Cut From a Different Cloth pix
A retrospective of Hussein Chalayan's work reveals the architect behind the clothes
Aric Chen -- Interior Design, 4/1/2005 12:00:00 AM
Hussein Chalayan is a master of deconstruction, as demonstrated by this dress from his spring 2002 line.
A coffee table accordions into a skirt, from the fall 2000/winter2001 collection.
Clothing designer Hussein Chalayan's oeuvre includes a coffee table that transforms into a skirt and a resin dress that evokes the lines of an airplane—with movable wing flaps and all. This partly explains why many in the fashion industry have described the 34-year-old Londoner's clothing as architectural: In them, you see a relationship between form and function.
"He's one of the most interesting fashion designers of the moment," says Sue-an van der Zijpp, the curator of "Hussein Chalayan." A retrospective that includes a 192-page catalog (NAi Publishers), the show runs through September 4 at the Groninger Museum in the Dutch city of Groningen. "He totally merges ideas into clothes in a natural way. But it's never a simple idea. Sometimes it's hard to tell what it visually means because it's always different," van der Zijpp says.
For example, for a 1993 graduation show at London's Central Saint Martins College of Art and Design, Chalayan featured a collection of garments he had buried with rusting iron filings weeks before; he presented the attention-grabbing results of their decay. At his professional spring 2001 runway show in London, live models smashed dresses made of brittle sugar-glass on stage, echoing the movement of wire-frame figures that were exploding in digital animation on sidewalls.
In a renowned collection for winter 2001 (before the sugar dresses), chairs folded into suitcases, their slipcovers turned into dresses, and a round coffee table composed of concentric wooden rings famously expanded accordion-style into a skirt.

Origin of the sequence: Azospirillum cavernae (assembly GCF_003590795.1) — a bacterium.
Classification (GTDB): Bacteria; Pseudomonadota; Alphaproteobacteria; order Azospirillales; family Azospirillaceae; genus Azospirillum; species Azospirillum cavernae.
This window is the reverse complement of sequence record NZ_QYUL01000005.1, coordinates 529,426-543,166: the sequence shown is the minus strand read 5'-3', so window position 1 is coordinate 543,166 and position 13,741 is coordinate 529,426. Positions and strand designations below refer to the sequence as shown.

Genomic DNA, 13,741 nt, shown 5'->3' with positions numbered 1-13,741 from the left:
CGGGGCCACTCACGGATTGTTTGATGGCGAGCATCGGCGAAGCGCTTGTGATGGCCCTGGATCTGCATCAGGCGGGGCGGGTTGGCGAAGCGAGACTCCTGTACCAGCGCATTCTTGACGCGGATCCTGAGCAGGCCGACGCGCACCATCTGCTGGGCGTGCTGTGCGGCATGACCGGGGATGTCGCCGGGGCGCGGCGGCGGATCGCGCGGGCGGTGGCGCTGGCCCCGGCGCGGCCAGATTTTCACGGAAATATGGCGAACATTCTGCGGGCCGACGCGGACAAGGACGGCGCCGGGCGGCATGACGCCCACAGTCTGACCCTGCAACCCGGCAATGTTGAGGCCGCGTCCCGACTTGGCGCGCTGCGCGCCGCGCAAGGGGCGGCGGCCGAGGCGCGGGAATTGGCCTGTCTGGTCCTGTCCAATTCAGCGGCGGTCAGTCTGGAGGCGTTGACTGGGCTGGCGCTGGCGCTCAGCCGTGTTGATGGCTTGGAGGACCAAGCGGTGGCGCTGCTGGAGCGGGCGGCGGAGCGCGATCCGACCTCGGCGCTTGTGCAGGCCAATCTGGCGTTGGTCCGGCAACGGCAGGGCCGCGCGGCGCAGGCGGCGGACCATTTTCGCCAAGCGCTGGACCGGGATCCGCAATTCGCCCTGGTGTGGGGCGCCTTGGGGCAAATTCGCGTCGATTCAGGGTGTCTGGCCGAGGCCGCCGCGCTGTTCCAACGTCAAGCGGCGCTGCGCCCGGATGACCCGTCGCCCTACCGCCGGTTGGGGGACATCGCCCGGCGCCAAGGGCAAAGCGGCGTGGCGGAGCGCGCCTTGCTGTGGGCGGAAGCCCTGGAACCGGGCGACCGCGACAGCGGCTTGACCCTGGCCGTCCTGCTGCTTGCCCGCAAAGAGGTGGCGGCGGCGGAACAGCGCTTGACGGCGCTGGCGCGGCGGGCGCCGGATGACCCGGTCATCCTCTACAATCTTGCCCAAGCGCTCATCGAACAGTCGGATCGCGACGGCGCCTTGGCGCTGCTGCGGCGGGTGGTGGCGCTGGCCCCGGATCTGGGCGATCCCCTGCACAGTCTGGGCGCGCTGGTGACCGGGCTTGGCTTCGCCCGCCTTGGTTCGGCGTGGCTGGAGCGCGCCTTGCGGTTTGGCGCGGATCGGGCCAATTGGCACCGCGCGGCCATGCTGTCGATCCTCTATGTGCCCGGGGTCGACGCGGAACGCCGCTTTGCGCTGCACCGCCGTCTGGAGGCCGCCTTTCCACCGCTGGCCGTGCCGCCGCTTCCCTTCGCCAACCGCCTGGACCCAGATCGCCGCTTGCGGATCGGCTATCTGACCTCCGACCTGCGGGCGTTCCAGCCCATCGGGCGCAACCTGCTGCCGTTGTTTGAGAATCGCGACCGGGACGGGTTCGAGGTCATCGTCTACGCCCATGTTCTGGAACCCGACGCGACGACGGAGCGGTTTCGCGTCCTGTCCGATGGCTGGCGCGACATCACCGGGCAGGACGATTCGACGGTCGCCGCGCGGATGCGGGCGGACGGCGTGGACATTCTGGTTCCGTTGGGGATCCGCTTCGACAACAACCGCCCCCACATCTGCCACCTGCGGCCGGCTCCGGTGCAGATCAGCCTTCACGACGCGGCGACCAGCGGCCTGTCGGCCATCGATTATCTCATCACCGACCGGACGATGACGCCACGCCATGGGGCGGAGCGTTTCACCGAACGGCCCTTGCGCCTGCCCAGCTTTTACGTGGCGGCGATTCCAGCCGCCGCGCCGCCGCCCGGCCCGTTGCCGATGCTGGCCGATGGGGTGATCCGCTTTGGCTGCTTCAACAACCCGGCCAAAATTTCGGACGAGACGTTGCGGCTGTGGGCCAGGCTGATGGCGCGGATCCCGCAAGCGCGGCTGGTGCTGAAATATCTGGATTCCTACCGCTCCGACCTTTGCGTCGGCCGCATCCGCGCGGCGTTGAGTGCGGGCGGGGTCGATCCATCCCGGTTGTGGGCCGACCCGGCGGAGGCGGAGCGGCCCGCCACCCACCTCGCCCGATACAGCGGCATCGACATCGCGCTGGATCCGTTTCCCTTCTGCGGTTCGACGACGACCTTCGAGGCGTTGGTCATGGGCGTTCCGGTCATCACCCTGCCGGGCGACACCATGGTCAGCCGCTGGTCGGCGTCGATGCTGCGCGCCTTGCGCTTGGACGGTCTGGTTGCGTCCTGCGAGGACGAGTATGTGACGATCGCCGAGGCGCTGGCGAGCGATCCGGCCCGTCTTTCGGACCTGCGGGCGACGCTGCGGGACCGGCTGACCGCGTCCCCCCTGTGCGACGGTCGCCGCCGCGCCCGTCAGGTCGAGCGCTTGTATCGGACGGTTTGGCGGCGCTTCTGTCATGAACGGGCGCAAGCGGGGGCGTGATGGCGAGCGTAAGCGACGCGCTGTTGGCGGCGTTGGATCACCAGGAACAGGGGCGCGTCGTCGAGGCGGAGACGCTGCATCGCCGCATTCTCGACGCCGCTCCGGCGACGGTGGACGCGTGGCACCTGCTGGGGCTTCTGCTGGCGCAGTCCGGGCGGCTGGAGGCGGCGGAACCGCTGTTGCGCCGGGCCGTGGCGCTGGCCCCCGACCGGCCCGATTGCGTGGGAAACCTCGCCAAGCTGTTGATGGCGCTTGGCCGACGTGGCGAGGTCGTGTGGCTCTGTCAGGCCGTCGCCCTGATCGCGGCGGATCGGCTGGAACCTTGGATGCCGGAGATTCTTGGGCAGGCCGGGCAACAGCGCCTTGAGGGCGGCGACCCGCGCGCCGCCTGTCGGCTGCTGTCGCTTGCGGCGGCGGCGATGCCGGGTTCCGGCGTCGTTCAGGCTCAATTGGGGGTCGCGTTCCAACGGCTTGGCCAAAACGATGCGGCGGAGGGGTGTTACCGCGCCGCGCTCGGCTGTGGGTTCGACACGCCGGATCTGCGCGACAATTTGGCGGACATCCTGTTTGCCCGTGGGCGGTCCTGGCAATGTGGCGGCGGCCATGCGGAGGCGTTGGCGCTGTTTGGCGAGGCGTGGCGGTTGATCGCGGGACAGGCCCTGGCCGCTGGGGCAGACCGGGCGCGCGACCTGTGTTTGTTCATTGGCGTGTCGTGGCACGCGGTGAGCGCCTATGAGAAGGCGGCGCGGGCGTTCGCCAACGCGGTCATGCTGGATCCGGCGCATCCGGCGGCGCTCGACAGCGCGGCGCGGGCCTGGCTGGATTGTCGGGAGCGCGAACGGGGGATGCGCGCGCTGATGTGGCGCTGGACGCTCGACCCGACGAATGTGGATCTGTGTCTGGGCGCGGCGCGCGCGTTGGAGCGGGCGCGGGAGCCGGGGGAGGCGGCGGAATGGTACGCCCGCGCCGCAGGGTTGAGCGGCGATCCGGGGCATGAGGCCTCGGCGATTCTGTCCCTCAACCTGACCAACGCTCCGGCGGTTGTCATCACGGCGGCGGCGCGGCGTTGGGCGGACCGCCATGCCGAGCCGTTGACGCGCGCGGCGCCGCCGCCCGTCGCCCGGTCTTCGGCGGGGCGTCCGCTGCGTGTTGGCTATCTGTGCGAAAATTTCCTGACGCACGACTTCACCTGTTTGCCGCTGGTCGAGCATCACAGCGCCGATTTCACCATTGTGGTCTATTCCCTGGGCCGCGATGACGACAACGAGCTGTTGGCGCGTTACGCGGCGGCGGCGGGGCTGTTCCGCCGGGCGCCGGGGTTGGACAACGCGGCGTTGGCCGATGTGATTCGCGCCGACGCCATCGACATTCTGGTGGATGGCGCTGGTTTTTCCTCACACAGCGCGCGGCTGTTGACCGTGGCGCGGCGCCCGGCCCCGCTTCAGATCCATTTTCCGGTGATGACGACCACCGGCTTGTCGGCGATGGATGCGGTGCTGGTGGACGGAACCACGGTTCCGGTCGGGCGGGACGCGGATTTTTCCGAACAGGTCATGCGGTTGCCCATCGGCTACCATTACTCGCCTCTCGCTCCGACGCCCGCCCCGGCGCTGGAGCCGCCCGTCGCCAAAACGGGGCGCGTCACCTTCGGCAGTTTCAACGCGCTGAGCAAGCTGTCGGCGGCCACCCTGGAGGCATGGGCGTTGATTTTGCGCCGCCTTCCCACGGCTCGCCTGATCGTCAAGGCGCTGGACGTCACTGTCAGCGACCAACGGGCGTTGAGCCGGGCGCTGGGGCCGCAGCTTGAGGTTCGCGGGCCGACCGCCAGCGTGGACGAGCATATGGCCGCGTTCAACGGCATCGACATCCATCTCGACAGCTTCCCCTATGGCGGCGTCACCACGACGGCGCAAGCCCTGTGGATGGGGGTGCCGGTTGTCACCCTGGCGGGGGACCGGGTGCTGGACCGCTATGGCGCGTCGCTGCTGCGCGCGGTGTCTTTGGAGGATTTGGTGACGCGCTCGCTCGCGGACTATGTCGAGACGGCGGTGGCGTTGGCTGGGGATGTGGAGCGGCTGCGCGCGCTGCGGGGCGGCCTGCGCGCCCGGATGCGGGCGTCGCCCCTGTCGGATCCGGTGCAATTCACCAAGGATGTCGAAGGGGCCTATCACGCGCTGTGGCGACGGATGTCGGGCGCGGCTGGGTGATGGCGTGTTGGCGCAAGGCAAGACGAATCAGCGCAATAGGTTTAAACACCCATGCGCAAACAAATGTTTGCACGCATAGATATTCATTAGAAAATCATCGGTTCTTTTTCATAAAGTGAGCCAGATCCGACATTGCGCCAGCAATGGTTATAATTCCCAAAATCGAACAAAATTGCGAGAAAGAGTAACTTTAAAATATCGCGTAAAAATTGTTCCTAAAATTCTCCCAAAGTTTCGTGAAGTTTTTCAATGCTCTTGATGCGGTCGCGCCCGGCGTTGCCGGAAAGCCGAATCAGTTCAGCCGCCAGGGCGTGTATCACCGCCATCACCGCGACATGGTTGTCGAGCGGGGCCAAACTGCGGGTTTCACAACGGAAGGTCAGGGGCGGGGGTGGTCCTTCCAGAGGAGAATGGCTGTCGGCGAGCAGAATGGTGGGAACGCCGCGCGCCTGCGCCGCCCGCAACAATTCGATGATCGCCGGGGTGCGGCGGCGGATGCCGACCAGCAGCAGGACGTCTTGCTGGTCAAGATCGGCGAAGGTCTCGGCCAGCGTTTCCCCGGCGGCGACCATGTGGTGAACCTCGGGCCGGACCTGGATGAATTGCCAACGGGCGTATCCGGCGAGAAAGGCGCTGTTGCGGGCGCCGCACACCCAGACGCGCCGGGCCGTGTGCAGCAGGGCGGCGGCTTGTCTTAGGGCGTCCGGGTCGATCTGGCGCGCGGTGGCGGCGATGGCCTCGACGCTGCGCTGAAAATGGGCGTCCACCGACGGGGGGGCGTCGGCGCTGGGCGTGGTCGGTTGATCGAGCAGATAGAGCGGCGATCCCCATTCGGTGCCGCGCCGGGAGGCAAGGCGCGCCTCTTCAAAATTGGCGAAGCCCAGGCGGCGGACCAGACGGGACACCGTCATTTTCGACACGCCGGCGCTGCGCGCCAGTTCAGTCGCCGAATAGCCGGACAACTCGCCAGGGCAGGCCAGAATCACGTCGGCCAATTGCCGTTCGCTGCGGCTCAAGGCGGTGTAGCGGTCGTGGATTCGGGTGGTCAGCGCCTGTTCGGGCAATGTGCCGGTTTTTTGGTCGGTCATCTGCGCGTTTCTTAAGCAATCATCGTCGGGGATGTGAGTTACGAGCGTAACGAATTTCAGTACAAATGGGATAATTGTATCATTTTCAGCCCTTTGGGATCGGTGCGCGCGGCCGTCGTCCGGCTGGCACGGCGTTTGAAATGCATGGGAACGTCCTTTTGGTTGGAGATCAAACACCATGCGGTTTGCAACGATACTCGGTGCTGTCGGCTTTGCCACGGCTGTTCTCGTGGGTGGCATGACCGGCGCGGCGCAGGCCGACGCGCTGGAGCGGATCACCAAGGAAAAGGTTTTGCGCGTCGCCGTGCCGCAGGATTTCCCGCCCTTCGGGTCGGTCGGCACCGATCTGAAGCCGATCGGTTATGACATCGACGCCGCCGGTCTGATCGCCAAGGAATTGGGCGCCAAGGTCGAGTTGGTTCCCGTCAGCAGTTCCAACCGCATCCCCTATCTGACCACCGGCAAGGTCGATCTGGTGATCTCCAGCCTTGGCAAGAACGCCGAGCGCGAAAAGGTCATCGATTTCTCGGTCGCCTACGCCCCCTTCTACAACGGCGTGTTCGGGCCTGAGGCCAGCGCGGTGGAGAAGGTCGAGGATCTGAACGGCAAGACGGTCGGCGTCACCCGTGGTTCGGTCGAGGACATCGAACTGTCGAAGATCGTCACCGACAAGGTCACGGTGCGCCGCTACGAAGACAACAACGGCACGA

His creations have been political, theatrical, even metaphysical. Now they're also being lauded as architectural, but not in the way that term usually applies to fashion. "People see that I'm interested in structure and call my clothes architectural," Chalayan says with a shrug. "I'm interested in architecture as theory."
Indeed, his work is theoretical because it addresses the transformation, perception, and rituals of space, and not just graphic lines and constructions. In a fall 1998 presentation, for example, dramatic beehive headdresses altered the anatomy—or silhouettes—of his models. They were reflected in a set of mirrors, which translated their movements into flat, kinetic patterns on stage.
For a more concrete example of how the designer treats space, consider his first store, which opened last year in Tokyo. London firm Block Architecture designed the bi-level boutique as a visual essay on modernity. Olive trees sprout from the floor, clotheslines hang from walls, evoking images of Chalayan's native Cyprus, and vertical slats modeled after airplane wings fold out to create shelves. These items might seem an odd juxtaposition, but that's precisely the fashion designer's point. "A transition of place merges the idea of being on the ground and afloat," Chalayan explains. "It's a feeling of displacement, like you're in a Cypriot garden—which is actually in high-tech Japan."
The clothes themselves form a kind of ongoing narrative, with the idea of flight or time-travel as a subplot. So-called Airmail shirts can be folded into an envelope, and pieces from his menswear collection in 2003 incorporate numerous pockets for storing mementos. These garments came with instructions to meet at London's Heathrow airport a year and a half later for group show-and-tell. "It was about transforming a place through an event," Chalayan says. "The clothes created an interplay between experience and memory at a site that has this emotional association with departure and reuniting."
While his work approaches the level of performance art, Chalayan is quick to point out that his more outlandish creations form what he calls "monuments," of larger, more utilitarian collections. He has, after all, designed for the likes of Tse, the fine knit-wear label, as well as mainstream British retailers Topshop and Marks & Spencer. "My conceptual pieces help me create wearable clothes," he says. Sounding very much like an architect, he adds, "It's important that people can actually use what I design."